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Football roundtable: Road trip continues with No. 17 UCF

Senior quarterback K.J. Costello (above) will return as the starter for Saturday's game against UCF. He left midway through the season opener on Aug. 31 and missed last week's game at USC due injury. (Photo: DON FERIA/isiphotos.com)

Stanford, with its backup quarterback, went down to Southern California last week and was handily defeated by the Trojans’ own second-string signal caller.

Now unranked, Stanford will take its talents to Orlando to face No. 17 UCF, best known for completing two consecutive perfect regular seasons from 2017-18 and for arguing that it deserved the 2017 national championship after winning its bowl game that year. When the Stanford-UCF series was decided in 2014, however, the Knights were in the midst of a 9-4 campaign. The next year, they went winless, including a loss to the Cardinal at Stanford. Now, the Cardinal look to return the favor in their first-ever regular season game in Florida. The Daily’s King Jemison, Daniel Martinez-Krams and Shan Reddy talk all sides of the ball.

Another week, another opponent with questions at quarterback. Between Dillon Gabriel, Brandon Wimbush and Quadry Jones, UCF has three solid options. In Week 1, the pressure of Stanford’s defensive line stifled Northwestern’s quarterbacks. In Week 2, though, USC freshman quarterback Kedon Slovis had all day to pick out his receivers against the Stanford defense. Will the pass rush be able to dominate once again? If not, is Stanford’s secondary prepared to keep up with the Knights?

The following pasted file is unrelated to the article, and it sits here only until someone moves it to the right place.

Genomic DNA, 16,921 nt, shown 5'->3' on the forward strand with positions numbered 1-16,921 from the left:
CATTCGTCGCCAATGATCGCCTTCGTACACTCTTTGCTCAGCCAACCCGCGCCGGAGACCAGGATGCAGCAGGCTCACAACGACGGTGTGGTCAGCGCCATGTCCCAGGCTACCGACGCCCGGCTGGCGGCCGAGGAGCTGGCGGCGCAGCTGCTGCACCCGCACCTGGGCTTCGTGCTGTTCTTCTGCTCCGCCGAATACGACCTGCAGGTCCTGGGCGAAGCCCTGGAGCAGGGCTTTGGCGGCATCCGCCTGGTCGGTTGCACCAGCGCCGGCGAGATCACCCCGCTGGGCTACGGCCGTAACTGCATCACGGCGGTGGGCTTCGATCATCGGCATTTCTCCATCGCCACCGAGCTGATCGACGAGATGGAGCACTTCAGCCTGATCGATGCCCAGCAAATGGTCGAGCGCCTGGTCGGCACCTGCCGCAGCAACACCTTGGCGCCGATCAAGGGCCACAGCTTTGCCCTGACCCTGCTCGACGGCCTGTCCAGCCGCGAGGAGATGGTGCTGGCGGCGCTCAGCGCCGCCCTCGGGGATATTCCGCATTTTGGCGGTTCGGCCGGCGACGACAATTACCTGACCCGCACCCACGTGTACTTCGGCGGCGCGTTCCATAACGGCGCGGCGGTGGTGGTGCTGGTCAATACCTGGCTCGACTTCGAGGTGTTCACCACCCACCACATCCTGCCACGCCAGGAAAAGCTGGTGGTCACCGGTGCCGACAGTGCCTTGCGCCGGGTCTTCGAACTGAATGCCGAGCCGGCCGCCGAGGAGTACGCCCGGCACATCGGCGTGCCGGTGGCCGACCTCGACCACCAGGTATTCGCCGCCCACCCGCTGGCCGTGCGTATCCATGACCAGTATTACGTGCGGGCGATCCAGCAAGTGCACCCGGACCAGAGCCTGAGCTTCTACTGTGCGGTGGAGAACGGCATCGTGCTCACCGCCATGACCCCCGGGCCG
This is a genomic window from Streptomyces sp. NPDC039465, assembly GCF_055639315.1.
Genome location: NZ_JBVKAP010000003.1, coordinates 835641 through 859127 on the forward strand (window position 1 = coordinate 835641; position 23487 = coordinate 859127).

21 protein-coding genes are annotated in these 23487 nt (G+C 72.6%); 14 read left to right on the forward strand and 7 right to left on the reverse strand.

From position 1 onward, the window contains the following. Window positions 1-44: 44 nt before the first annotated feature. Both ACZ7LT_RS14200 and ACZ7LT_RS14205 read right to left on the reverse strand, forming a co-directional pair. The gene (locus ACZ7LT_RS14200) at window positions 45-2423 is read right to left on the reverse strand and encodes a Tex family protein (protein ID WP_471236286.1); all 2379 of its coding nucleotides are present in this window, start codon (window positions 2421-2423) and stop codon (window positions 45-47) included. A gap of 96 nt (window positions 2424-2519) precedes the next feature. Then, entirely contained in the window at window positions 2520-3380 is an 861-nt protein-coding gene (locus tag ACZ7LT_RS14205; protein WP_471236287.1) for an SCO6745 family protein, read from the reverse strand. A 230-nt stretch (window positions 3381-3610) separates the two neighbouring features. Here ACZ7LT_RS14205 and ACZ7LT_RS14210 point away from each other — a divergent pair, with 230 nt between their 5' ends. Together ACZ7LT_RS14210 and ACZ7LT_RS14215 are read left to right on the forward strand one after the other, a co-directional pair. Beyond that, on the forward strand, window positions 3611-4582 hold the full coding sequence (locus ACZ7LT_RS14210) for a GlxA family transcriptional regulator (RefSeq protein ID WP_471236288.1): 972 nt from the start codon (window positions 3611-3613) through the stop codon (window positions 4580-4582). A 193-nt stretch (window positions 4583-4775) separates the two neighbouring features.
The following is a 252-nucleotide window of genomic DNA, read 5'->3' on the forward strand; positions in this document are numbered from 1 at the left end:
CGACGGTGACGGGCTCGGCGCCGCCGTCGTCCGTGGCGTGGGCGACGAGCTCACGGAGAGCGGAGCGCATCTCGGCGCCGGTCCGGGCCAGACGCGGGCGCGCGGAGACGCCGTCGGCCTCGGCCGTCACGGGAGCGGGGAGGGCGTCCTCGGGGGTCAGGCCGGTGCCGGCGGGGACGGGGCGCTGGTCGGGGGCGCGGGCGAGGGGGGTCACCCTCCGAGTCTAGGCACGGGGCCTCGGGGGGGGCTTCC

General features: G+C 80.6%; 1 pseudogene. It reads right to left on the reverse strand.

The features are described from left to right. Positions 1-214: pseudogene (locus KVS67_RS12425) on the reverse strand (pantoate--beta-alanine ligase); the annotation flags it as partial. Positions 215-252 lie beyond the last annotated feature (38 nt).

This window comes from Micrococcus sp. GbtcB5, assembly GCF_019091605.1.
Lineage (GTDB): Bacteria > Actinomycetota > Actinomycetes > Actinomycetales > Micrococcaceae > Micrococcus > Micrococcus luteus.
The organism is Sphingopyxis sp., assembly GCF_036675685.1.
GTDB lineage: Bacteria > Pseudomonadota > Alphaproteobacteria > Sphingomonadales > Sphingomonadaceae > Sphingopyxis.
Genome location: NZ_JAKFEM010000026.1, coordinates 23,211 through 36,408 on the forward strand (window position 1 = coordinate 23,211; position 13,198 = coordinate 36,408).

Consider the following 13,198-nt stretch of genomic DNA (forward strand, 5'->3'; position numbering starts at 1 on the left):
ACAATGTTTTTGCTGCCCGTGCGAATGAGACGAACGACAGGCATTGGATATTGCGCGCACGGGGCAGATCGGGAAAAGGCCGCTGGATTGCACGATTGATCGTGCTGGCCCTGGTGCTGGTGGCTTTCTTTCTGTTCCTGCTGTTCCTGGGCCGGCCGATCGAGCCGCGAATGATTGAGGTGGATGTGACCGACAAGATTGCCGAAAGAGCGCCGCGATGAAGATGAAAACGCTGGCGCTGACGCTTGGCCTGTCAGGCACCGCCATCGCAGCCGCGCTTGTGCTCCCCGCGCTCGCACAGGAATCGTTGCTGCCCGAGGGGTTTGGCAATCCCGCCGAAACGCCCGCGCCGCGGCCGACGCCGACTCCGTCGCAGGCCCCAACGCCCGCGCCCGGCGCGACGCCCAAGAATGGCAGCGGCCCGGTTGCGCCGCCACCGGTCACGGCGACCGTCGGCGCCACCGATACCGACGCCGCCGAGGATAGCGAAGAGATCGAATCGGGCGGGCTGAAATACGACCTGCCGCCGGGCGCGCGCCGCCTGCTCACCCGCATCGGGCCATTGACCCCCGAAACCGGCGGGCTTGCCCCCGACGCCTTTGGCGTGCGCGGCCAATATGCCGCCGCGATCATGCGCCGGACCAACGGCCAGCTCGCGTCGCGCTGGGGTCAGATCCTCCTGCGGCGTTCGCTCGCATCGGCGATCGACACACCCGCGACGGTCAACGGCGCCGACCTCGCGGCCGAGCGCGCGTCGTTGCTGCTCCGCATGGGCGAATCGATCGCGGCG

King Jemison (KJ): Last season, the Stanford front seven utterly dominated the hapless USC offensive line inside Stanford Stadium. This year, the Cardinal generated zero pressure and generally got pushed around by the tougher Trojans. I think that says more about USC than Stanford. The Trojans might just live up to their tremendous talent this season, and there is not much that the Cardinal can do about that. I still think Stanford has a decent defensive line and linebacking corps. That front seven should have a good day against UCF. 

The Knights are the best Group of Five program in the country, but they still do not have major conference talent. Jovan Swann, Thomas Booker, Casey Toohill, Gabe Reid, and the rest of Stanford’s pass rushers will have a bounce-back game in Florida against a weaker offensive line to shut down the UCF passing game. 

Daniel Martinez-Krams (DMK): Can the pass rush dominate? Absolutely. Will they? I honestly don’t know. As King said, Stanford has the latent advantage, but UCF’s program is built on winning in spite of that. Last week, the more talented team won. That does not always happen. Stanford’s coaches blamed a lack of execution, which between missed throws and missed reads was certainly a factor, but USC had the more talented team, and it showed. This week, Stanford has the advantage in talent, but UCF has tremendous coaching, which is why the Knights were able to upset a team like Auburn in the Peach Bowl under Scott Frost. Now with Josh Heupel at the helm, UCF continues to be in good hands.